What’s more, raising your lifestyle just resets your baseline. When I was a kid we didn’t have much money. On rare occasions we would go to Ponderosa for steak. I thought it was the best restaurant in the world. As an adult, I ate more top shelf steak dinners than I could ever count. But did I enjoy them anymore than I did Ponderosa as a kid, particularly after the first couple of times? I doubt it. In economics this is called the “law of diminishing marginal utility.” It’s the same process that operates in building up a tolerance to drugs; you need more and more to get the same effect.
This ten-year process of adapting to a much lower income and reducing my lifestyle was painful. But if I hadn’t done it, I would not be in a position today to launch the expanded Masculinist mission. I wouldn’t even be able to think about it. I’d never be able to afford the pay cut. An expensive lifestyle constrains your options. A leaner lifestyle makes more room for Christian mission. (I should be sure to say too, that despite the process of deflating my lifestyle, I’m actually far happier today than I was at the peak of my income, something I would not have expected).
You can learn from my experience and avoid putting yourself in the position to have to impose lifestyle reductions. Especially if you are young, you’ve got an opportunity to create a significant gap between your rising income and your spending. Banking this gap pays dividends, and so does not get addicted to an unsustainable lifestyle.
If that’s not enough incentive, Littlefield also points out that our lifestyle decisions permanently affect our kids. He writes:
When we first moved out on our own our goal was to live on as little as possible and still be safe and comfortable. And while we are more comfortable now that goal remains a consideration today, in part because we don’t want our children to become conditioned to a lifestyle that they might be unable to duplicate easily on their own – and thus trap them in the one-way ratchet.
I was in poverty for several years of my childhood. So I had nowhere to go but up in lifestyle. Naturally people like me want to give our kids the advantages we didn’t have. But in terms of lifestyle that “advantage” can be a disadvantage. Kids growing up with a lifestyle befitting the upper end of the income spectrum have nowhere to go but down. This is something I want to think very carefully about with my son. I don’t want him to experience the problems I did by growing up without so many baseline experiences. I’d never eaten sushi until I was an adult. I didn’t even know how to use chopsticks. My boss at the time had to teach me. Pretty embarrassing. You don’t want to create social disadvantages like that if you can avoid it. But I also don’t want my son to be addicted to a high consumption lifestyle either. I’m not sure what the right answer is, but thinking about these issues is something we should all do.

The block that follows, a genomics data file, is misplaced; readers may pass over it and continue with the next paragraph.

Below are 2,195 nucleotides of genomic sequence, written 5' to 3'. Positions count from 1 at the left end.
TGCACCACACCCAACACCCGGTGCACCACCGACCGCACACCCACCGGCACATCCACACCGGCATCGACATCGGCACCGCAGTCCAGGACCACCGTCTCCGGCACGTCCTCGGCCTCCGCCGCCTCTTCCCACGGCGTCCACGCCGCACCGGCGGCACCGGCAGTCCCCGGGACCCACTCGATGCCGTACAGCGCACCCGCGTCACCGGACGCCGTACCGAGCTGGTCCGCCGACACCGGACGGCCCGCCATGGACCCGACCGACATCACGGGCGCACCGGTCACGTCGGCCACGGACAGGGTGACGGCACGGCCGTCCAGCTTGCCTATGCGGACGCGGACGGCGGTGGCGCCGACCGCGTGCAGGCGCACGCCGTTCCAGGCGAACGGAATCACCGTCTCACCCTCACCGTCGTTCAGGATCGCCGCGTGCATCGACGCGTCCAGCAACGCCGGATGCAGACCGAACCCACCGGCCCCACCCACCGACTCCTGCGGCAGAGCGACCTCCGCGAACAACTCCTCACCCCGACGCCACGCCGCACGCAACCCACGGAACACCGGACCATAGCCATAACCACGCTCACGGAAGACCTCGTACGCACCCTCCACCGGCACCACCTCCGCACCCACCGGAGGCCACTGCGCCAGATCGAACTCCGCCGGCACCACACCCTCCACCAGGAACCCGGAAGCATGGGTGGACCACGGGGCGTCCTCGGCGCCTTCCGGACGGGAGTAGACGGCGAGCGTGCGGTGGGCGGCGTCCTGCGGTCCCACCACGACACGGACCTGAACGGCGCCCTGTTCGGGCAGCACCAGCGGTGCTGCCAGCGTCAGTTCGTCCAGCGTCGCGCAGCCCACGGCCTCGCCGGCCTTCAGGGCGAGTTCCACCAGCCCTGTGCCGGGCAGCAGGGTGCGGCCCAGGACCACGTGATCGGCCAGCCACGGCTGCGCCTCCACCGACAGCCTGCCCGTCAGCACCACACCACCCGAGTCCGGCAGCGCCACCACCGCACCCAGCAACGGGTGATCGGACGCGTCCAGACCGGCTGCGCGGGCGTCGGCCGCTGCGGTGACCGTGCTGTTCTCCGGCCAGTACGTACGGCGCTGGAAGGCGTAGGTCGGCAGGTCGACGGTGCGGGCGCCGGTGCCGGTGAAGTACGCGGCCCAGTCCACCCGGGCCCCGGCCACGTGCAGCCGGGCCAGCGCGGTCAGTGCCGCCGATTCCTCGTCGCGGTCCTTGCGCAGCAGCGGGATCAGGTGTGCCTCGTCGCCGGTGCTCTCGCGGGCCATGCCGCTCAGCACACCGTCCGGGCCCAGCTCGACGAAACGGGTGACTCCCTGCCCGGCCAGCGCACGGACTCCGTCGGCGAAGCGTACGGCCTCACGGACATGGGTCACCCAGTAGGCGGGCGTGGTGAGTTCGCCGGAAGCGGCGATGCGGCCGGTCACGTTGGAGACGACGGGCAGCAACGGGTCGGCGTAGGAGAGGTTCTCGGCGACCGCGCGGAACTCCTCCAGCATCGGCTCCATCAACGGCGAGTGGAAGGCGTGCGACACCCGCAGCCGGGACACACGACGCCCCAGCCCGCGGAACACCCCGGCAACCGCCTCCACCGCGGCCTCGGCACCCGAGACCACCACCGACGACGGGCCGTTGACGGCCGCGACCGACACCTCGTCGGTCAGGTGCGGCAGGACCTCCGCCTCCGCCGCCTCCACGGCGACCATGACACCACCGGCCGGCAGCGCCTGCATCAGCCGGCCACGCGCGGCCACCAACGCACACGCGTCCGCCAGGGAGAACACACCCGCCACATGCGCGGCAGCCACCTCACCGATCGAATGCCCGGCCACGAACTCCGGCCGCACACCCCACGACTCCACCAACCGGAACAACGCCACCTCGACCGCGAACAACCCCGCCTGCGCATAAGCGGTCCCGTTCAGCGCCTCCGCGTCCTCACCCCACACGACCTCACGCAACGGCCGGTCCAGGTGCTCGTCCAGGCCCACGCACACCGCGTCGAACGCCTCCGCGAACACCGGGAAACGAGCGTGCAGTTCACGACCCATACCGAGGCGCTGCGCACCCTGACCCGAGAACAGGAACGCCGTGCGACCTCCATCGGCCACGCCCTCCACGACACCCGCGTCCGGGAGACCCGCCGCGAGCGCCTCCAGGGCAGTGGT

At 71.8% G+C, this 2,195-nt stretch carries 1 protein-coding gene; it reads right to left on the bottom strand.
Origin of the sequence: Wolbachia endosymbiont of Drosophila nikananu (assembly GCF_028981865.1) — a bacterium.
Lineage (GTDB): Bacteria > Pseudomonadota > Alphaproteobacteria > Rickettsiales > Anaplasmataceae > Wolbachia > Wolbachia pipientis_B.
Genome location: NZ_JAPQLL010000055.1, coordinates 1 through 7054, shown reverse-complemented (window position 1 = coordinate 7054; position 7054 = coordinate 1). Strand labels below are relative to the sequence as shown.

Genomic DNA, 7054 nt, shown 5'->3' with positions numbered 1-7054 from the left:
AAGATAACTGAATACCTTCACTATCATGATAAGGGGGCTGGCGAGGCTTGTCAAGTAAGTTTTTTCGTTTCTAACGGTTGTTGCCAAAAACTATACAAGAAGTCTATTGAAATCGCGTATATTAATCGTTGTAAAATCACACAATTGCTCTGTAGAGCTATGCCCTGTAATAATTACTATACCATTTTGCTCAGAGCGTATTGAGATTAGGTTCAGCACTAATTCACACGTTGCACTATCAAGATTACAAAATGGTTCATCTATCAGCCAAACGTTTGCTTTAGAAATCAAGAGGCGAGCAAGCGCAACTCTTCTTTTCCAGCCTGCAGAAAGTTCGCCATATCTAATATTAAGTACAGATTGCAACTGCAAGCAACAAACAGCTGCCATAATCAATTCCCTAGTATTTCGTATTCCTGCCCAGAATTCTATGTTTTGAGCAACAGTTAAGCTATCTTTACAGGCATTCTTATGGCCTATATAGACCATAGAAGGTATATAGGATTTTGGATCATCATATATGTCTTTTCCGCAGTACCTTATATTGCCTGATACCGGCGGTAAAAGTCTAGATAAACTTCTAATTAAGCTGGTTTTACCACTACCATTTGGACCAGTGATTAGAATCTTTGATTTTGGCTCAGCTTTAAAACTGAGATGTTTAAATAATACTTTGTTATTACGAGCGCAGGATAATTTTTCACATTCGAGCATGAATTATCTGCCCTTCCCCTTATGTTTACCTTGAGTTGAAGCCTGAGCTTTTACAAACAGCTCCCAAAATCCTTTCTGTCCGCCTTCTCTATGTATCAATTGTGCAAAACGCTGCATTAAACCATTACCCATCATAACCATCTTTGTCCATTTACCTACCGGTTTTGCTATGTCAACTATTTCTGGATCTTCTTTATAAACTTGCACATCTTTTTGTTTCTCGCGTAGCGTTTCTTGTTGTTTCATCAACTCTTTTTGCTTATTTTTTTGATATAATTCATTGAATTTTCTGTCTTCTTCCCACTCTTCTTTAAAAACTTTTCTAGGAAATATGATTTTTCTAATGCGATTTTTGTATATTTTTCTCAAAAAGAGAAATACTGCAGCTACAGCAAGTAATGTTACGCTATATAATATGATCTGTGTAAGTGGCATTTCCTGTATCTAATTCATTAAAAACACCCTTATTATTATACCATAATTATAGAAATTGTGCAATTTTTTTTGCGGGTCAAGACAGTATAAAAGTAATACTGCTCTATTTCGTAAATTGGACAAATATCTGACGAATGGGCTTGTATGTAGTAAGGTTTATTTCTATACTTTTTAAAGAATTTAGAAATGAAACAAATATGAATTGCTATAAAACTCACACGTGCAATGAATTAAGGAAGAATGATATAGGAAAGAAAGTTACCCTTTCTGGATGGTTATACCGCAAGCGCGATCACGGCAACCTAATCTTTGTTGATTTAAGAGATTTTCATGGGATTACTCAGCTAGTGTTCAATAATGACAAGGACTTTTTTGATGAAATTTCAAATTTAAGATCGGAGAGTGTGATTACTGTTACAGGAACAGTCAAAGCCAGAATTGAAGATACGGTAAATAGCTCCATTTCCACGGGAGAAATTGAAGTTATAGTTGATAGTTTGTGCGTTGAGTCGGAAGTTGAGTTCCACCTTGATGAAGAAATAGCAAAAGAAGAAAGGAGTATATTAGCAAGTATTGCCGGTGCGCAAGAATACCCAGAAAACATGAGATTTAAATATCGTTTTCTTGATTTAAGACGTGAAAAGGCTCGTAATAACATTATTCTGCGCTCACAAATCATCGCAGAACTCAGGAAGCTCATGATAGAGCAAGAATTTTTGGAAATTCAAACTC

So how can you avoid lifestyle ratchet? One way is to be careful about your media consumption. Littlefield notes:
There is a whole industry, the advertising/public relations industry, dedicated to conditioning people to believe that more and more luxuries are necessities, perhaps not necessary to live but necessary to live a decent American life as most people understand it. Year by year they try to upsize the definition of what is required to be in the middle class, even as pay levels fall, in a constant drone of propaganda with little or nothing on the other side.
One thing I did a few years was to stop reading lifestyle magazines that I used to enjoy. These exist for only one purpose: to make you want to purchase more expensive products and experiences. I already still have too much desire to buy the kinds of things I used to. I don’t need to pay for something that will only add to the temptation.
Littlefield’s second recommendation is to make sure married couples can always live on one income: